Monreale's splendid cathedral is lavishly executed with mosaics depicting events from the Old and New Testaments. After the Norman conquest of Sicily the new princes showcased their ambitions through monumental building projects. William II (1154–89) built the church complex with a cloister and palace between 1174 and 1185, employing Byzantine craftsmen. The result was a glorious fusion of Eastern and Western influences, widely regarded as the finest example of Norman architecture in Sicily.
The major attraction is the 68,220 square feet of glittering gold mosaics decorating the cathedral interior. Christ Pantocrator dominates the apse area; the nave contains narratives of the Creation; and scenes from the life of Christ adorn the walls of the aisles and the transept. The painted wooden ceiling dates from 1816–37. The roof commands a great view (a reward for climbing 172 stairs).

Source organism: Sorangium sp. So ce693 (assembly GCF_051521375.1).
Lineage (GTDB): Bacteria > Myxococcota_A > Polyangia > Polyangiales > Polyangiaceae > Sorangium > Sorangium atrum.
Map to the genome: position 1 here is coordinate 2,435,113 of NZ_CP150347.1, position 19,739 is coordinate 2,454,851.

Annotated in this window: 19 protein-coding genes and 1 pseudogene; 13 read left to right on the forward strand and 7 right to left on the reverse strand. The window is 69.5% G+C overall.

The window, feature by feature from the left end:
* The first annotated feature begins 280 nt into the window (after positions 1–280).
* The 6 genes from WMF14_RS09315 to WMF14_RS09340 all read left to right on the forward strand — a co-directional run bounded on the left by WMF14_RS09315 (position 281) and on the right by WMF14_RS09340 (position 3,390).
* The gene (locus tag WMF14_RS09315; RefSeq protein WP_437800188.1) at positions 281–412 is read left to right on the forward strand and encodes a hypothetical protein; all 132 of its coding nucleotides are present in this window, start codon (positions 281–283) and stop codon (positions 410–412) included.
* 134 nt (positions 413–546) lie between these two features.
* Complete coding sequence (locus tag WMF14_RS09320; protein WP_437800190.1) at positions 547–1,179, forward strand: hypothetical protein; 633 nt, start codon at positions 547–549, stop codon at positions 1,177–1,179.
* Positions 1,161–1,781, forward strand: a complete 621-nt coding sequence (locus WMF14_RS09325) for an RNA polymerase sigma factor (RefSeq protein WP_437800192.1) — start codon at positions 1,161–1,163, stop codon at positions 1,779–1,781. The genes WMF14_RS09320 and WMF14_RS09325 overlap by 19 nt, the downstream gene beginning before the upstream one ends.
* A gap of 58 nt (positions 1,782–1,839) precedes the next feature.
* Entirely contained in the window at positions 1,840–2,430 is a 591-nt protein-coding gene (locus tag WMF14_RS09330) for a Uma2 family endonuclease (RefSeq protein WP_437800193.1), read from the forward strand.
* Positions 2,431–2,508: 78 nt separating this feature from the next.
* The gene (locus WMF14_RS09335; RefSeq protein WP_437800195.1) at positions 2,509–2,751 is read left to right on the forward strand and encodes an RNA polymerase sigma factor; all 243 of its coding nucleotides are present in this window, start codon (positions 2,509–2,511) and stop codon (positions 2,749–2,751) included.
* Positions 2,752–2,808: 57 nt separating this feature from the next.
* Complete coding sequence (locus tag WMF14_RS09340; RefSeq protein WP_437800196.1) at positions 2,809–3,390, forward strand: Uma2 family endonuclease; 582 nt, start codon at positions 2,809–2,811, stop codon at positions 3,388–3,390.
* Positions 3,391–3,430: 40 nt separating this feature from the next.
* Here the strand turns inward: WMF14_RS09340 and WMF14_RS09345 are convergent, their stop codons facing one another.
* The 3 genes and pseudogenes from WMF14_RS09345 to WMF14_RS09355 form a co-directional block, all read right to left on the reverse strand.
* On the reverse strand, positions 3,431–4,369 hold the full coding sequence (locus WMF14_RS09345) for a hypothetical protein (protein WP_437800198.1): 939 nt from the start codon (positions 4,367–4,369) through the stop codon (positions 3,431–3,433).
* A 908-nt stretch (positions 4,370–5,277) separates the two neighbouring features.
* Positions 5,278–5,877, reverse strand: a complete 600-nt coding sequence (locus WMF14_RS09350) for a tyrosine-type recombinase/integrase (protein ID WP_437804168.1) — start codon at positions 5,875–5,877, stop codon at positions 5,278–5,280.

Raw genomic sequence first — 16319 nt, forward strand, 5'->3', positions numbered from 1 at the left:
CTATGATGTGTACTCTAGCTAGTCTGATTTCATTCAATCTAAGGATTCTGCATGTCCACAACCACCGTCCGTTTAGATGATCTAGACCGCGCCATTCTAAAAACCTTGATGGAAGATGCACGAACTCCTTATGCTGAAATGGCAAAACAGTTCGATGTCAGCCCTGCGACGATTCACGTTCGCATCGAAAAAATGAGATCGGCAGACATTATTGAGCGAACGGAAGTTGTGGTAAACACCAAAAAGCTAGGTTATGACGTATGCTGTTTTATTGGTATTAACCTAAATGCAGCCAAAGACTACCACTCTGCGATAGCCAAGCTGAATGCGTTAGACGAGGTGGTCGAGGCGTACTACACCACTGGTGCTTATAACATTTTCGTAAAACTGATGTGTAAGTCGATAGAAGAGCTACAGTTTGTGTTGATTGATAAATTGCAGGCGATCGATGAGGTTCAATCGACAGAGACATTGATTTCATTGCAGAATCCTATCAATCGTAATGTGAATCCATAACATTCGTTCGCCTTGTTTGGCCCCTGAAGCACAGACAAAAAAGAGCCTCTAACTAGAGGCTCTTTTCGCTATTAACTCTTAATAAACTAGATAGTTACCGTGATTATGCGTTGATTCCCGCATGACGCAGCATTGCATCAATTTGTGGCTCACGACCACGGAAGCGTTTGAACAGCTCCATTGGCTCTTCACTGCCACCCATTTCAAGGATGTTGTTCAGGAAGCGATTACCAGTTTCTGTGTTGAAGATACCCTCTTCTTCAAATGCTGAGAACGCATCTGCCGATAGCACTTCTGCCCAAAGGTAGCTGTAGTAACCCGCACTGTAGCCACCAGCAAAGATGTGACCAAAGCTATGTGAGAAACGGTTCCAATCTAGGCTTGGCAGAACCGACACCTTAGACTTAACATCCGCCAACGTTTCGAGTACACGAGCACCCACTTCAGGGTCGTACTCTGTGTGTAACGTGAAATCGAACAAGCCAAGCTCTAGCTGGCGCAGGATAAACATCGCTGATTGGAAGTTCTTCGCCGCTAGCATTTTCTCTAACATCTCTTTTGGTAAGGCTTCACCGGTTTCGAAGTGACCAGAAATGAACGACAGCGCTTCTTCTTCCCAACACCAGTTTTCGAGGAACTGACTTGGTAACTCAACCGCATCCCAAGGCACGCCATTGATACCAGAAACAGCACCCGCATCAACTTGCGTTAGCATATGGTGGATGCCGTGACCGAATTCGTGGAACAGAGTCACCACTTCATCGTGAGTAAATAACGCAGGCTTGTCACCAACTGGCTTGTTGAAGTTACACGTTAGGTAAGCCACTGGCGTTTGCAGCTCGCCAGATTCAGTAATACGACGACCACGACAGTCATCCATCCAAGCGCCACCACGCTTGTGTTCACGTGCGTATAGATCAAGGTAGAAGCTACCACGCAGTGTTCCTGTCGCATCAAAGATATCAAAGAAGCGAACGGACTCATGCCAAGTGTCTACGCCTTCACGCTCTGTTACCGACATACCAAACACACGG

Bonnano Pisano's bronze doors, completed in 1186, depict 42 biblical scenes and are considered among the most important of medieval artifacts. Barisano da Trani's 42 panels on the north door, dating from 1179, present saints and evangelists.